Coastal Fishermen Disappointed, Angry with Minister’s Decision Skip to content
Photo: Golli. Small boat fishermen crowd the Arnarstapi harbour each summer for the coastal fishing season.

Coastal Fishermen Disappointed, Angry with Minister’s Decision

Coastal fishermen are disappointed with the decision of the Minister of Food, Agriculture, and Fisheries not to increase this year’s cod quota. About 700 boats will likely be docked next week, with nearly two months left of the fishing season, RÚV reports.

Request denied

At the end of June, the National Association of Small Boat Owners formally requested that the Minister of Food, Agriculture, and Fisheries increase the coastal fishing quota by 4,000 tonnes of cod so that fishing could continue throughout the entirety of the season, which concludes at the end of August. (The coastal fishing season is four months.)

Örn Pálsson, the director of the association, told RÚV that the state of the cod stock was strong and that new measurements indicated that the total allowable catch could be significantly increased this year. “All fishermen agree that there has seldom been as much cod in the sea as there is this year,” Örn remarked.

Read More: Give a Man a Fish (The Coastal Fishing System)

Yesterday, Minister Svandís Svavarsdóttir announced that there was no leeway to increase the coastal fishing quota. In a written response to the National Association of Small Boat Owners, the minister stated that the quota for the current fishing year had already been allocated, including the quota for coastal fishing, and that the ministry did not possess the legal authority to agree to the association’s request. In light of this, coastal fishermen will likely have to stop fishing by the middle of next week.

According to the law on coastal fishing, the Ministry must stop fishing when the total allowable catch for the season is reached.

Angry and disappointed

Patreksfjörður is the largest base for coastal fishing. In an interview with RÚV, Einar Helgason, the Chairman of Krókur, the association of small boat owners in Barðaströnd county, stated that fishermen in the area were “angry and disappointed.”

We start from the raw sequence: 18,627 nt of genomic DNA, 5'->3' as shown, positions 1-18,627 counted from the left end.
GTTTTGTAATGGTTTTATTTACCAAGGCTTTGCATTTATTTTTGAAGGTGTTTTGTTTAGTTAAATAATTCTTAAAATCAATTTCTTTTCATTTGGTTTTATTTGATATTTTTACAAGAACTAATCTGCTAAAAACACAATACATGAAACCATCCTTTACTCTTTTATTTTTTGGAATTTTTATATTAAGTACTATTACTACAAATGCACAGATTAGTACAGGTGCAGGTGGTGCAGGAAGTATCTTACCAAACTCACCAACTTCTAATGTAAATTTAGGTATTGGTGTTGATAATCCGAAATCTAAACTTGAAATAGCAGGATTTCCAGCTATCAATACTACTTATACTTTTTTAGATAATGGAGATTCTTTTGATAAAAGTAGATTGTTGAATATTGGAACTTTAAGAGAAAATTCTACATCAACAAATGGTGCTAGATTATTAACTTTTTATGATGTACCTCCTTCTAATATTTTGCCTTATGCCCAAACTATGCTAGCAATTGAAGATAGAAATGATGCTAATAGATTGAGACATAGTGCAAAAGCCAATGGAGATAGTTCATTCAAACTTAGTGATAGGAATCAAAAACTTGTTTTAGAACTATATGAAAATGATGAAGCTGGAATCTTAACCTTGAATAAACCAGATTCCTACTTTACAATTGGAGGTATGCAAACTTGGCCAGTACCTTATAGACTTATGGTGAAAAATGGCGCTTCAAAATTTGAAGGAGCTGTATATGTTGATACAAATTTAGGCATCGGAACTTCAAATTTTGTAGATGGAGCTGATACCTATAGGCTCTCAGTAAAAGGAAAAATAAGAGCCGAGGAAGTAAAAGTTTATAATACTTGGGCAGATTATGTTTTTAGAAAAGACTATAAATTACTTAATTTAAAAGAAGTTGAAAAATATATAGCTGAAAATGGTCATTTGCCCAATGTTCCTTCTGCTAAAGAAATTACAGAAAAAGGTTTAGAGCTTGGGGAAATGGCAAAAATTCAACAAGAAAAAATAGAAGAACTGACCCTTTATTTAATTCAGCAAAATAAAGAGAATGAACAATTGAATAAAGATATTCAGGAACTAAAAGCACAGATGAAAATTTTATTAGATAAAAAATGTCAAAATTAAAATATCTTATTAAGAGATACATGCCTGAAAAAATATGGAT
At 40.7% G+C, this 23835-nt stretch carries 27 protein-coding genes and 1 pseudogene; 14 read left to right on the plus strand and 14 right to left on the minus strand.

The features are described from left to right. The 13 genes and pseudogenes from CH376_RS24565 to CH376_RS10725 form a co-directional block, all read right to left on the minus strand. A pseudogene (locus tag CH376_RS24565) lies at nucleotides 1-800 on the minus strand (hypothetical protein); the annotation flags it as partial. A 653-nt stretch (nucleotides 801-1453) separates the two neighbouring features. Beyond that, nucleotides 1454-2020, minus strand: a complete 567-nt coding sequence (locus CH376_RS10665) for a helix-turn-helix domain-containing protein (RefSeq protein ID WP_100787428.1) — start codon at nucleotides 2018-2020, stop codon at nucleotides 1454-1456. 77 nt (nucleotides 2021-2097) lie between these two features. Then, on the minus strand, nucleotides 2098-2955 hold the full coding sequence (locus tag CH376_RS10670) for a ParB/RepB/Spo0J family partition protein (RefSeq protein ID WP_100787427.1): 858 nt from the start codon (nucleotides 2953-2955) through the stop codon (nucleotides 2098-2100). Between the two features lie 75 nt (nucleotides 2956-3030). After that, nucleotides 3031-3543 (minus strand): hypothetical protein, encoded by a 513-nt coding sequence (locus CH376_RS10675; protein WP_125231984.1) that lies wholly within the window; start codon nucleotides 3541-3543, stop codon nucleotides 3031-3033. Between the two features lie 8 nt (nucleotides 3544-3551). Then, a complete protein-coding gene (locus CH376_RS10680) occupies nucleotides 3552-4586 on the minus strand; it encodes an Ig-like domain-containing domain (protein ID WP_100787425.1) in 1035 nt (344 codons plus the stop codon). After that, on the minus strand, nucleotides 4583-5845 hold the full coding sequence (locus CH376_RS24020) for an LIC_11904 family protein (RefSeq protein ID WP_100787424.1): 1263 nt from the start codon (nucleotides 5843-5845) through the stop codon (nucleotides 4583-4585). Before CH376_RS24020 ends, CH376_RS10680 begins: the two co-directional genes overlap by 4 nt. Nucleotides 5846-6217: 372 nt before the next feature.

Einar maintained that the minister’s decision not to act to save the fishing season had come as a big shock: various ways had been suggested that would be able to increase the quota. Einar estimated that about 100 small boats set off for coastal fishing from the southern coast of the Westfjords. Given this, there was a lot at stake, with very few fishermen being able to turn to other kinds of fishing.

Expects fishermen to take action

Einar told RÚV that he expected coastal fishermen to take action and protest. “Yes, but I’m unwilling to go into the details. Unfortunately, in most people’s opinion, there is little that can be done to inspire a reaction from the minister. But we have to react.”

Einar added that he felt that Minister Svandís, and politicians, in general, had shown little support for coastal fishermen. “I’m just going to speak for myself: I have been very disappointed with the minister. She speaks as if she is our minister, the coastal-fishermen minister, which was how she described herself at the association’s annual meeting. But her actions reveal something entirely different.”

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